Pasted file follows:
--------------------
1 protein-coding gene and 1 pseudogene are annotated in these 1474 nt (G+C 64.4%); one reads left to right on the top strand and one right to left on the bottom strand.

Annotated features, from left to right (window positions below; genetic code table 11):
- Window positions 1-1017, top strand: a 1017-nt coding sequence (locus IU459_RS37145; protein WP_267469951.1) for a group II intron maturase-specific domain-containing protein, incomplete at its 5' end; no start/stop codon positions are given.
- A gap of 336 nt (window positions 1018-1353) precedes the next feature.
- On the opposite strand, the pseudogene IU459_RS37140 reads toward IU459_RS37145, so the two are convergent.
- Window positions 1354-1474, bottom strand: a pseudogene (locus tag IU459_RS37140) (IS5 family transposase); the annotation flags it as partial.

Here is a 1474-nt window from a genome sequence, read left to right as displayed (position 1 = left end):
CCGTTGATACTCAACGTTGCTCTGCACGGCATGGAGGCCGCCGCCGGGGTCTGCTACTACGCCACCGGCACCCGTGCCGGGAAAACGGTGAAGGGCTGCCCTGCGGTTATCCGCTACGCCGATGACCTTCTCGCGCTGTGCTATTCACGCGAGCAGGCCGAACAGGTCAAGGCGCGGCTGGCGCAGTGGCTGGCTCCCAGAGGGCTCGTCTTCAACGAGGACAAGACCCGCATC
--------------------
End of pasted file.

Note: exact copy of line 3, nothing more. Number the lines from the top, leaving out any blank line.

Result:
- Window positions 1-1017, top strand: a 1017-nt coding sequence (locus IU459_RS37145; protein WP_267469951.1) for a group II intron maturase-specific domain-containing protein, incomplete at its 5' end; no start/stop codon positions are given.